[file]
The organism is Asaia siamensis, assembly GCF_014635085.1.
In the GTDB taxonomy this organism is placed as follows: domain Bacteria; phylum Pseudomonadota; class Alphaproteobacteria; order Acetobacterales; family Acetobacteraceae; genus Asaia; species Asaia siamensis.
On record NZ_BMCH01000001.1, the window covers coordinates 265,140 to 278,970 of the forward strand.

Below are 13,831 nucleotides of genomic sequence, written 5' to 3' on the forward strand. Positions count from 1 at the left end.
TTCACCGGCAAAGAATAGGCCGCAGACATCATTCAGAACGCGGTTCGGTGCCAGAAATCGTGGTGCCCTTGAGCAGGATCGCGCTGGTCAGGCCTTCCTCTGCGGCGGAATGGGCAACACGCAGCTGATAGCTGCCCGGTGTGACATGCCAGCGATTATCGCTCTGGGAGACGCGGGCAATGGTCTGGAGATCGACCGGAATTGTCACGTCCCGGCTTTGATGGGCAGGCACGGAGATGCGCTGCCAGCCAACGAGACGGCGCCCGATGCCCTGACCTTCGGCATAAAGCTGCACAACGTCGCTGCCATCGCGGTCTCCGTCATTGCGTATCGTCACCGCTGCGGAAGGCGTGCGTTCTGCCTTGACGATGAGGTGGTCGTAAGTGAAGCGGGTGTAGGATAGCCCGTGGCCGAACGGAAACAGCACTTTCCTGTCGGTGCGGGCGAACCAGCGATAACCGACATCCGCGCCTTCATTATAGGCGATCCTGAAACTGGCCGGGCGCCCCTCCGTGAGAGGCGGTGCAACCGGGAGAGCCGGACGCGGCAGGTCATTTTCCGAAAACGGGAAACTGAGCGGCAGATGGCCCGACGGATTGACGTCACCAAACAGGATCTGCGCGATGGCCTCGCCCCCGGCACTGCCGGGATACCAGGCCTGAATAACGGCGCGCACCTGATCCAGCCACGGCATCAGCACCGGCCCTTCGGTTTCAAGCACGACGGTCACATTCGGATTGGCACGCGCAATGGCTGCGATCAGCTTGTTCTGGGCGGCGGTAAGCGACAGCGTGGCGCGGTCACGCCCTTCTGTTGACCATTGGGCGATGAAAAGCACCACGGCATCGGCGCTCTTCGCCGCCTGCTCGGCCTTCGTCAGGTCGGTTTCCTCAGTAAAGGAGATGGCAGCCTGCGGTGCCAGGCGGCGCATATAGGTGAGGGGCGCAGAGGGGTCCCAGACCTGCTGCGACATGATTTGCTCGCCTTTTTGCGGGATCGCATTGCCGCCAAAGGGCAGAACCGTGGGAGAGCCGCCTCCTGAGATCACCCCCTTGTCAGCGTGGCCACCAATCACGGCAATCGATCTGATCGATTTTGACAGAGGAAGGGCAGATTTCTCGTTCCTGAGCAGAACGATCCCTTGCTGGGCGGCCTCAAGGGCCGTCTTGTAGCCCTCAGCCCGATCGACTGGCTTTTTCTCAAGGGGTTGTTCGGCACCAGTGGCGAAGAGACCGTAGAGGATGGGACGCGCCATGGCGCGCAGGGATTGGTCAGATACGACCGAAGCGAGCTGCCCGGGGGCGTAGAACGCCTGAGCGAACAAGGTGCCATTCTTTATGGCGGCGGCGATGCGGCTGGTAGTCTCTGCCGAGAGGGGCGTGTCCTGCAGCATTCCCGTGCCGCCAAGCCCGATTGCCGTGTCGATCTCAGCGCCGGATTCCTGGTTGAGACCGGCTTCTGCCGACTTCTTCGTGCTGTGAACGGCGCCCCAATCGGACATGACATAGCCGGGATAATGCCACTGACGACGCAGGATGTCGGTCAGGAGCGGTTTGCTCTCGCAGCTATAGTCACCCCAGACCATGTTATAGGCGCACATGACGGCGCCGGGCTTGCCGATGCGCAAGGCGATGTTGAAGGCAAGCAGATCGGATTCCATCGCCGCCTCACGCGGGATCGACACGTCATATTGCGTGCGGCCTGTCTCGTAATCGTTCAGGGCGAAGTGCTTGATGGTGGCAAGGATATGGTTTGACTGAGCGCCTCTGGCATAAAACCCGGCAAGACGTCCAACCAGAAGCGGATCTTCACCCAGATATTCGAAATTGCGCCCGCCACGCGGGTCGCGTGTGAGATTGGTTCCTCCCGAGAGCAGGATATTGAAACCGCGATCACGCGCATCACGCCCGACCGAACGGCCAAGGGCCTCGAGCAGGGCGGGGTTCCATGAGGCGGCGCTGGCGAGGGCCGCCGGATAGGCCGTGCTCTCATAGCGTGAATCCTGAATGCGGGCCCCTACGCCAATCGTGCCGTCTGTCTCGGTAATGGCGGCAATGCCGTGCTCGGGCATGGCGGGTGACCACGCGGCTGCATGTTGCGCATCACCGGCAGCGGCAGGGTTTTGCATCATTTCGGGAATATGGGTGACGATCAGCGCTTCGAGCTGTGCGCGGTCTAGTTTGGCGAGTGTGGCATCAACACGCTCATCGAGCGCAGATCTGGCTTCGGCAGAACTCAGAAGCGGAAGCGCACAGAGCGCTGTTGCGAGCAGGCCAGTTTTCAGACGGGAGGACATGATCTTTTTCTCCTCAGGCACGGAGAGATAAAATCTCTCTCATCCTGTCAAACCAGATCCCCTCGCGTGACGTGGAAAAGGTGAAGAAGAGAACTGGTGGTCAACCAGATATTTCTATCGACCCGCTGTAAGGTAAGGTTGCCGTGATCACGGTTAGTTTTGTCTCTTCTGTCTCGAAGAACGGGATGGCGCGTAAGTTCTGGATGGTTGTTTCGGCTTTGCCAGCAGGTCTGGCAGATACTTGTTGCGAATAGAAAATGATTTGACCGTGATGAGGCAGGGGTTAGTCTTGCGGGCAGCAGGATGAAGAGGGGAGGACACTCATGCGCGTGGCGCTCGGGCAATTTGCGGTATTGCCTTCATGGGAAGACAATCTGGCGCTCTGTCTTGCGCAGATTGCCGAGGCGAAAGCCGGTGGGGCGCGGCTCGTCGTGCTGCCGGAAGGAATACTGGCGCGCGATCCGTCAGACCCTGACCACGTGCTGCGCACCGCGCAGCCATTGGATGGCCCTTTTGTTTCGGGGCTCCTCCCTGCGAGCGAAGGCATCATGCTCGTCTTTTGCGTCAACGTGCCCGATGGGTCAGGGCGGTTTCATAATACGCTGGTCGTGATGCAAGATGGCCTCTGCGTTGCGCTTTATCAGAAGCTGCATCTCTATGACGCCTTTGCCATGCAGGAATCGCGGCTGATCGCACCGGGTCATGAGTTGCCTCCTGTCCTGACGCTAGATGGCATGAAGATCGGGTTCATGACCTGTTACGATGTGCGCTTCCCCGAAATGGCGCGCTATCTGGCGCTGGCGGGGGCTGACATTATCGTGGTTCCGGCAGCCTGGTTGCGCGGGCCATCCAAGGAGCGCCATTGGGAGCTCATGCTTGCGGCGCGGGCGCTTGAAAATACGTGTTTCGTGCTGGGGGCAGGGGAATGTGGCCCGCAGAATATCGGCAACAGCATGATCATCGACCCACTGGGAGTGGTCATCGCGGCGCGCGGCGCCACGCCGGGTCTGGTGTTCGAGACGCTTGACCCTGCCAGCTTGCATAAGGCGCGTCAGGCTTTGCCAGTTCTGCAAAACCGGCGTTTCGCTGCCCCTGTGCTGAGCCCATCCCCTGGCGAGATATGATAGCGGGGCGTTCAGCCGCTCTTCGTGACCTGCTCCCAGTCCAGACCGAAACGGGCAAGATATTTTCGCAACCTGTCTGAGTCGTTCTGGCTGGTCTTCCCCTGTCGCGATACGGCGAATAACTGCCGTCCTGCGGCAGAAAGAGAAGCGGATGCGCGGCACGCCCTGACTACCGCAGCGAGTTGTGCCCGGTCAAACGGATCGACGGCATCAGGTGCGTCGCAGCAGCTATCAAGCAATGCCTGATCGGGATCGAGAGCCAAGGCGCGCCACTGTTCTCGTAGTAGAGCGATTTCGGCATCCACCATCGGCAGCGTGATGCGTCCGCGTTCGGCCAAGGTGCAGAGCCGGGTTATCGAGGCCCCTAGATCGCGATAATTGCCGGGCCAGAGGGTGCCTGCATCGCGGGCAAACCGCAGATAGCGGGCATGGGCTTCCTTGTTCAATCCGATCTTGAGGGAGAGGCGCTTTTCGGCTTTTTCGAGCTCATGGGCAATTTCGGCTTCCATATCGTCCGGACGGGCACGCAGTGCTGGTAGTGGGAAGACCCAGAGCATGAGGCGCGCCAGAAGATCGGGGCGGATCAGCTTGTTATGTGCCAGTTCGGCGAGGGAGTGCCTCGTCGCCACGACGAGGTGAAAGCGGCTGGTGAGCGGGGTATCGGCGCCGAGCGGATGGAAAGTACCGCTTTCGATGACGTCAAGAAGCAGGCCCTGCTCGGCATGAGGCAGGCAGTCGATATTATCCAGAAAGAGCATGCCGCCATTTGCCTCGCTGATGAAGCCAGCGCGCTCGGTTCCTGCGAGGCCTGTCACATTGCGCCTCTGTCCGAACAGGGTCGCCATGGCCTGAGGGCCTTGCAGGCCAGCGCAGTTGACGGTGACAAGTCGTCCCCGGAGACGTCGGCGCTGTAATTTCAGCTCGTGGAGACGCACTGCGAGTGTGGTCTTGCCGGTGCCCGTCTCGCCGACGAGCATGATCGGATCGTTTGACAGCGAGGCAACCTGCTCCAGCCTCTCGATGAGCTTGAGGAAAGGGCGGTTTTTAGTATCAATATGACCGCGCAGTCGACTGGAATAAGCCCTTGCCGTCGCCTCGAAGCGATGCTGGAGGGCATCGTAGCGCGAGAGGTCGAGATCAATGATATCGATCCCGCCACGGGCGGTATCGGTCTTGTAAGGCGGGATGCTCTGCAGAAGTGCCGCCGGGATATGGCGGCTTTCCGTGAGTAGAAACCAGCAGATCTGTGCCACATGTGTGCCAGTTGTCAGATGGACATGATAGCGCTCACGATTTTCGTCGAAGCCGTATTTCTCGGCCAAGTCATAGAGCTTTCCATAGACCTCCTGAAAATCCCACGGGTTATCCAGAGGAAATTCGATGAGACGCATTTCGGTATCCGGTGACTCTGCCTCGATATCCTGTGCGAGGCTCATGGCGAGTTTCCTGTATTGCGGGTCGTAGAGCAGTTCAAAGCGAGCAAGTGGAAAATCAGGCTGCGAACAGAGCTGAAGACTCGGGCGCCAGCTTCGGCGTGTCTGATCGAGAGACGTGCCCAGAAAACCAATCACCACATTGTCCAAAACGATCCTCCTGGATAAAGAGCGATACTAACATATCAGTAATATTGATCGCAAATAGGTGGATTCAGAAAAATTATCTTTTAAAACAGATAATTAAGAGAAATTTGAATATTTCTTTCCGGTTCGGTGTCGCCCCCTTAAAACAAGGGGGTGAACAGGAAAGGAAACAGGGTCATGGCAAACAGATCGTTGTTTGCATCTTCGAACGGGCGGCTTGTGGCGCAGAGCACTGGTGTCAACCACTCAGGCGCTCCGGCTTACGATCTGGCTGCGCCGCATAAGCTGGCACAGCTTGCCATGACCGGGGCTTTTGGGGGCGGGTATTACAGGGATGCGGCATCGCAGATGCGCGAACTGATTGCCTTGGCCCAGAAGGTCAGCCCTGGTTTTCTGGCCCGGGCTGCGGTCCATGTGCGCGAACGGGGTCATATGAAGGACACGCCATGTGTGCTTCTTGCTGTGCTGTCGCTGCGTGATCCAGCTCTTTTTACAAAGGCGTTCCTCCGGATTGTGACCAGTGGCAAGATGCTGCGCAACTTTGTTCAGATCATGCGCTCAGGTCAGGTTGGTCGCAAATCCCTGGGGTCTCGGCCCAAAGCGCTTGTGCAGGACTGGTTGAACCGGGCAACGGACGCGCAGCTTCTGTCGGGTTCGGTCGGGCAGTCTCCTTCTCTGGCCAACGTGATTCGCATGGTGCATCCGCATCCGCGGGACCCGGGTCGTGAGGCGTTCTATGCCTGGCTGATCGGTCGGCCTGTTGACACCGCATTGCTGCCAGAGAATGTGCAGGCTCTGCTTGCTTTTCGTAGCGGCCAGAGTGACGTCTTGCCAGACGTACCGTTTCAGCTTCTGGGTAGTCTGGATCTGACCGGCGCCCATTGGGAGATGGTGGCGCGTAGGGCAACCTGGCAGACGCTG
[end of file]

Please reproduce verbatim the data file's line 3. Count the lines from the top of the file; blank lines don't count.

On record NZ_BMCH01000001.1, the window covers coordinates 265,140 to 278,970 of the forward strand.